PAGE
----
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I’m an editor, and at the end of the day here in my makeshift home office, I often stand up and feel like I spent the last 8 hours crammed inside a duffel bag that was then run over by a Mack truck.
My neck aches, my back is frozen into a question mark, my bones crack like someone just stepped on an empty box of Tic Tacs…it ain’t good. And so as we hit year four of post-pandemic WFH living, I decided to investigate what I could do to finally improve my situation.
Here’s the thing, we all know that hunching over a laptop on a coffee table or kitchen table is not good for our bodies. But here’s the other thing: most of us still do it. This is much to the detriment of our physical and mental well-being. The Wall Street Journal reports that neck, back and shoulder pain complaints have skyrocketed during the past few. And these issues don’t only make us feel bad, they make us look bad as well. London-based skin specialist Alexandra Soveral told WSJ that scrunched shoulders, bent necks and tensed muscles can block our lymphatic system’s drainage, and can lead to acne or puffy or dull skin. How great is that? Achy and pimply — wonderful!
So in the hopes of fixing all of that, I road (and butt) tested some WFH desks and chairs to see which was best for my bod. Here’s what I found helpful and what hopefully will be helpful to you.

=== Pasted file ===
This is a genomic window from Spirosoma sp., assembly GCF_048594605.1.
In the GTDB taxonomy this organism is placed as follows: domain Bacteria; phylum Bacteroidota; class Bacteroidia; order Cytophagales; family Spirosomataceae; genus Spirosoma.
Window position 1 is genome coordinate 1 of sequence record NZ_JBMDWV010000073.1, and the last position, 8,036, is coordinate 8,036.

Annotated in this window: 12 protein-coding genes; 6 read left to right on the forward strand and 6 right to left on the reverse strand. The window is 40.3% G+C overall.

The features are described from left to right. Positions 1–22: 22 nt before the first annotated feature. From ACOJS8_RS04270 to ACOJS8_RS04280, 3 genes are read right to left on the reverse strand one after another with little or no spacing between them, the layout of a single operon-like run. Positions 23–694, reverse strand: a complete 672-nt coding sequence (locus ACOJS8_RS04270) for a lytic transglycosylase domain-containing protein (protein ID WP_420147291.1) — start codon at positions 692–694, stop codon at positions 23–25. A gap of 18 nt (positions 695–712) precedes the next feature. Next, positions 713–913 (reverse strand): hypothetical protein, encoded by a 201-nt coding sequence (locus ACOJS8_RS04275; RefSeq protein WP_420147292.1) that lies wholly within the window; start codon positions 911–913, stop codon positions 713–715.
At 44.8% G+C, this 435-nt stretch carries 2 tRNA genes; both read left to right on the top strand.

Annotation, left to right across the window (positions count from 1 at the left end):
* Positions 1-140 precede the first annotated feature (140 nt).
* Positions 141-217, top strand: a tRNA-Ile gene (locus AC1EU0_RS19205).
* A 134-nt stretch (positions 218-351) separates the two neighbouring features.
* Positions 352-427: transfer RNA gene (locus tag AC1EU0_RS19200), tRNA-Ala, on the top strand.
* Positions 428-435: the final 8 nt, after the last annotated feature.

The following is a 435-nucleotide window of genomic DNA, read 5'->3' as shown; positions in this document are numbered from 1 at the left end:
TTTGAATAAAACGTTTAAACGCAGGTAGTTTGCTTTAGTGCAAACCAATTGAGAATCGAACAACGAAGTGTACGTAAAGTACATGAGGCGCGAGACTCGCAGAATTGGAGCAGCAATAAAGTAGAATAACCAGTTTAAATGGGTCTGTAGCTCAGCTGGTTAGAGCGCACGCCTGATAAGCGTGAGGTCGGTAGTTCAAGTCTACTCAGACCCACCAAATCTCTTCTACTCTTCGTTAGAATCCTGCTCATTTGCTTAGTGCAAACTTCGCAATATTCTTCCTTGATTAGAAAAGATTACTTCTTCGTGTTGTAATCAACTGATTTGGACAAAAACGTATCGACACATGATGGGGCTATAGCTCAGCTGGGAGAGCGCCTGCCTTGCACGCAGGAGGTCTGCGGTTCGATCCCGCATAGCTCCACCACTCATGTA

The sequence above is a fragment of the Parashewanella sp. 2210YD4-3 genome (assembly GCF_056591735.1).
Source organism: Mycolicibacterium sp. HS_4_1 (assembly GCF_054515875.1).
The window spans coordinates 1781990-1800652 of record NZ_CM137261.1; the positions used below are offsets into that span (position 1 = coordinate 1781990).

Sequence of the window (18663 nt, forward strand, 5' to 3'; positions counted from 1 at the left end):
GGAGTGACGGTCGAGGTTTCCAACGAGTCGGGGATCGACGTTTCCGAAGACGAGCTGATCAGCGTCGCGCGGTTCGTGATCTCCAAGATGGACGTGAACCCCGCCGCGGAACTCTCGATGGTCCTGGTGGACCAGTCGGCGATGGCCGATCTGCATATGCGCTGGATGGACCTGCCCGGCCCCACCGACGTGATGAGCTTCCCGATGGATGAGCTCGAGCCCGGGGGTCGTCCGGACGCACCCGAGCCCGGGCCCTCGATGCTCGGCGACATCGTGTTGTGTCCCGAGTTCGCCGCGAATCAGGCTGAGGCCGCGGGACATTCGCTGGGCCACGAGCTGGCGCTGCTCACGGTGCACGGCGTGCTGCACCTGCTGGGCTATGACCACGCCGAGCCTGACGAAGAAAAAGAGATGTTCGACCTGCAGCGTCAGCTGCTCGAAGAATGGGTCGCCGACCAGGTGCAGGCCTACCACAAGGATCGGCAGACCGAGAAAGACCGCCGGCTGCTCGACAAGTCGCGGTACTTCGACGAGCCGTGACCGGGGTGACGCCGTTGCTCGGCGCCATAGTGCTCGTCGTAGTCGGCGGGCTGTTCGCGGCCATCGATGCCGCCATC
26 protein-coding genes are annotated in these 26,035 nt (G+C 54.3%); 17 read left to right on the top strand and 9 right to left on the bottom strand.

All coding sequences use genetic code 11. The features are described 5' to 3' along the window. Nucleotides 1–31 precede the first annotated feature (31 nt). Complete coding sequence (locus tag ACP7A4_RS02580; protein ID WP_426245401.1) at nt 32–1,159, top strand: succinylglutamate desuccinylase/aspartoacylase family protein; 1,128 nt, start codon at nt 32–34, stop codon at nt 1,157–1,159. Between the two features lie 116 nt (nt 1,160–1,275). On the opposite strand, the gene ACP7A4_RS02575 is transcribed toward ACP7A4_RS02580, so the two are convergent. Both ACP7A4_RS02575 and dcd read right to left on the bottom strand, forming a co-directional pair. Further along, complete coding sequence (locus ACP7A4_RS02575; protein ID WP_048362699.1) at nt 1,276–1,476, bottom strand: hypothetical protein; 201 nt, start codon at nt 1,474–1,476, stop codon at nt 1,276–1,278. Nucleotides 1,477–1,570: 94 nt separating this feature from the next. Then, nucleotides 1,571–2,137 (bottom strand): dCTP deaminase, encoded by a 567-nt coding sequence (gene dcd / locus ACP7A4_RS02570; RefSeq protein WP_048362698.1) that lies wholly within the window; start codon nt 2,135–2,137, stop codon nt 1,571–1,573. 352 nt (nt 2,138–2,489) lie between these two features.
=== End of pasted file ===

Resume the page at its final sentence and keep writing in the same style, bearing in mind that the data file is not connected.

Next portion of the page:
The Best WFH Desks
Solo Sit-to-Stand Desk
Photo credit: Steelcase
Leveling up my kitchen table setup (literally) is this Solo Sit-to-Stand Desk. The desk has an internal motor that adjusts its height from 22.6″ to 48.7″ by pressing a lever mounted on its side. Now don’t get me wrong — I’m not trying to stand all day. To be honest, I’m not trying to stand all hour. But I do like to stand for 15 minutes or so every once in a while, and the ease of adjustment with this desk makes it too easy to not move up and down on a whim. It’s not like some other standing setups I’ve tried where you have to carry all of your stuff to another surface and worry about wires getting tangled or unplugged. It’s just a quick hit of the lever and up or down you go.
Whether it is stretched up or at sitting height, the thing I really dig is the desk is that it is just rock solid. I am one of those annoying heavy typers, and nothing is more irritating than a wobbly surface when you are pounding away on your keyboard. (Well, I guess it is more irritating to be sitting next to someone who types like that, but whatever.) In addition to the non-wobbliness, I like that the work surface of the desk is smooth and that its overall look is sleek without being obtrusive. It easily blends into the background of your living space.
One more thought on the zero wobble, it does bring up one potential detriment of this desk: this thing is not light. It weighs 47 pounds and comes in big unwieldy boxes. You are going to need help getting this thing into your home office and probably some additional muscle while putting it together. But apart from its heftiness, it was surprisingly easy to assemble. There were only a few pieces that had to be screwed in and a couple of wires that needed plugging in. But overall, it was way easier to deal with than some IKEA nightmare.
Overall rating: 5 stars
Price: $721-867 (varies with size)
Photo credit: CB2